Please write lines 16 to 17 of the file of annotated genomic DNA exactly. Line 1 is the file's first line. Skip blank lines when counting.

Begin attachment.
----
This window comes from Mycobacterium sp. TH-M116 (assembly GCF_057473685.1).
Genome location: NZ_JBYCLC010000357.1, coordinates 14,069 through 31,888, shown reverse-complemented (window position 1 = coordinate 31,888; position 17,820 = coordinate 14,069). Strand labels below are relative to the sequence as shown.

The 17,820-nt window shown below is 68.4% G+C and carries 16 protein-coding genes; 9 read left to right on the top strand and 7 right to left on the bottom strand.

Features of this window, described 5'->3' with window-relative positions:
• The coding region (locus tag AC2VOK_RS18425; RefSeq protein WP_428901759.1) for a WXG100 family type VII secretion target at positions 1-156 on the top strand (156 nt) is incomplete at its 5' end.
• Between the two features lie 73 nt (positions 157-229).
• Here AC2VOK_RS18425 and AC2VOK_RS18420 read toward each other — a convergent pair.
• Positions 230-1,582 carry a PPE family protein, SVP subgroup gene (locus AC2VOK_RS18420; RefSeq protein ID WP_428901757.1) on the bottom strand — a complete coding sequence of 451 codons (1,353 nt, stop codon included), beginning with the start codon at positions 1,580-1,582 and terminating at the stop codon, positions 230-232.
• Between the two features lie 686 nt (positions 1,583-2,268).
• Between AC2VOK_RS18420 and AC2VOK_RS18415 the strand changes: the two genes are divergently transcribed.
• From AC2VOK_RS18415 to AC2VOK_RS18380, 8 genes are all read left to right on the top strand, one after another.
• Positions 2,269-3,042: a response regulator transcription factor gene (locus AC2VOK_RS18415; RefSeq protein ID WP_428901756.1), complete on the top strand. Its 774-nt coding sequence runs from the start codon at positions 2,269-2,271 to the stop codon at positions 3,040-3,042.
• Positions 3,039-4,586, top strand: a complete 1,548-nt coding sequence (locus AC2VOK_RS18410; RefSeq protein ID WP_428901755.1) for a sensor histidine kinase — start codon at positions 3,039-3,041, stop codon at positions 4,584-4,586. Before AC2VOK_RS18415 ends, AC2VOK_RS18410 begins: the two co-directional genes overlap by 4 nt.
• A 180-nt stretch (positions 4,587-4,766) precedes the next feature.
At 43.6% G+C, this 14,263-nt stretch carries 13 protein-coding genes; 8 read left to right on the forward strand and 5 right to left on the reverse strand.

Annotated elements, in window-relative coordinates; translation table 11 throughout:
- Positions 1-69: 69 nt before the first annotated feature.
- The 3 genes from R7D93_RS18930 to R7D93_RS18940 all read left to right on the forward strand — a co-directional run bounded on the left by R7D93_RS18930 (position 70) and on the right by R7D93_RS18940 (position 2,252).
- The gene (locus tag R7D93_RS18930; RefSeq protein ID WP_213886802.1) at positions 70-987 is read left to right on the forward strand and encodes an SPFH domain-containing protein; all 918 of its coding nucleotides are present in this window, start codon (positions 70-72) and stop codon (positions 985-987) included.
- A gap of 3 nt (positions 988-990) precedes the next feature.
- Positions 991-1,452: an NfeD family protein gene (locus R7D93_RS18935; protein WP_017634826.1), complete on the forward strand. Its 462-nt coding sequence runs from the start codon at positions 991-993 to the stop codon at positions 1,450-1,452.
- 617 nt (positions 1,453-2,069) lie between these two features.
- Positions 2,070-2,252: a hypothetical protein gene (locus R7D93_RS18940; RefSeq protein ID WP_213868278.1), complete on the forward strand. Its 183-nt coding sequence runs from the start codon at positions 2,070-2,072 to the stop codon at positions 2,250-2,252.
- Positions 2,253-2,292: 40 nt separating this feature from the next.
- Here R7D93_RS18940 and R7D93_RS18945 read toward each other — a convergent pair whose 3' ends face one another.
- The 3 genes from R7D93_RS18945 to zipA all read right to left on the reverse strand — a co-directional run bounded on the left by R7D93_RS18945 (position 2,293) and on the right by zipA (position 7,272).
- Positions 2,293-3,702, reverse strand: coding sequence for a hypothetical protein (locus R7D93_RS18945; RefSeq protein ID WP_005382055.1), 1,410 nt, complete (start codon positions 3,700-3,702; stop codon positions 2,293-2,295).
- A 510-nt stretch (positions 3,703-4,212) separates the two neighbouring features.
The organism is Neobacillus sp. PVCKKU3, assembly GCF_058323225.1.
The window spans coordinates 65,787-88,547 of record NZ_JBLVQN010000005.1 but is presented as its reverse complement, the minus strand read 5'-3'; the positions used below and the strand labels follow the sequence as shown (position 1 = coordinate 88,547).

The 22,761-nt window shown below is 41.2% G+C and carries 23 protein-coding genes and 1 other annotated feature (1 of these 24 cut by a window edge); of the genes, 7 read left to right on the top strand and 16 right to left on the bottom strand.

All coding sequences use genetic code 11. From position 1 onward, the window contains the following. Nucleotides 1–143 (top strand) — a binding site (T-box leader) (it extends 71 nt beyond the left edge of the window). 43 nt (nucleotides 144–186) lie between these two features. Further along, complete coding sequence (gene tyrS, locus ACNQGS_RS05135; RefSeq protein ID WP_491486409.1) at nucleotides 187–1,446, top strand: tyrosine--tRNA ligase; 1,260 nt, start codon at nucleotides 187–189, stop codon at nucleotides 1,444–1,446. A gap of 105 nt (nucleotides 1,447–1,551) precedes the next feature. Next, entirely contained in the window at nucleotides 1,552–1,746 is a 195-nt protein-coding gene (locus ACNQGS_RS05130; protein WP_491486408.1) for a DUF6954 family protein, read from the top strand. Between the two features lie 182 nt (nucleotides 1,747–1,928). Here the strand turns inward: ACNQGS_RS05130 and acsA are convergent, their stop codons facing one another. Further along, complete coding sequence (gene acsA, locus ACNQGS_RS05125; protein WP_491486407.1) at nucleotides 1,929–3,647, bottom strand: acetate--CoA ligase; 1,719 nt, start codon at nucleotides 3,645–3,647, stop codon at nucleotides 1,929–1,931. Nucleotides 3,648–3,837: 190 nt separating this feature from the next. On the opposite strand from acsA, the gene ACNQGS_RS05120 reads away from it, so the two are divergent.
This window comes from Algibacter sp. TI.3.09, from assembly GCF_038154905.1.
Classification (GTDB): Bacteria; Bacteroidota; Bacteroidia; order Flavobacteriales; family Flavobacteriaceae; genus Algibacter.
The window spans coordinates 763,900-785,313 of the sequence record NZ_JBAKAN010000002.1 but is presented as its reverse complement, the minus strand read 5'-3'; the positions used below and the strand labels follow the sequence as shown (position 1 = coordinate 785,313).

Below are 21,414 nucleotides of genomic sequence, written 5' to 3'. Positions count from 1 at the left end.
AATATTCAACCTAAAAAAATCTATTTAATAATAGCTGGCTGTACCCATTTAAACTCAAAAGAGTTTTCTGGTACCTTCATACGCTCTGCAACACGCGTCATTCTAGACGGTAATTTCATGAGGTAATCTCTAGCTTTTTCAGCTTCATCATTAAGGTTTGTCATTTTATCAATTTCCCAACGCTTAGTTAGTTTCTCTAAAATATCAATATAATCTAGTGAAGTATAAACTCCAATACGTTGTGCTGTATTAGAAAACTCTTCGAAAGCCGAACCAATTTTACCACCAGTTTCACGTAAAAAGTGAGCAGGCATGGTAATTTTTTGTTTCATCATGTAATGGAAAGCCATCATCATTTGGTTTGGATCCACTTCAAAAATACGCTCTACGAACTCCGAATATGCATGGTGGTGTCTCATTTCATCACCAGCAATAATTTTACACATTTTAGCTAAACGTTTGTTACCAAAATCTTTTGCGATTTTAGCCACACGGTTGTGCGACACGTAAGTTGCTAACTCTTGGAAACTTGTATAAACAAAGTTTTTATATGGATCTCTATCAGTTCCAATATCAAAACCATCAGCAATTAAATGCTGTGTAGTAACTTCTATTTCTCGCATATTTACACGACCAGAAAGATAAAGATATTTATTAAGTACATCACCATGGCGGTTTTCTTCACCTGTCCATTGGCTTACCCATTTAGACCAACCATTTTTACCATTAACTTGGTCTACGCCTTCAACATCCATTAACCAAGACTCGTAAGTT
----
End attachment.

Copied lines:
Annotated elements, in window-relative coordinates; translation table 11 throughout:
- Positions 1-69: 69 nt before the first annotated feature.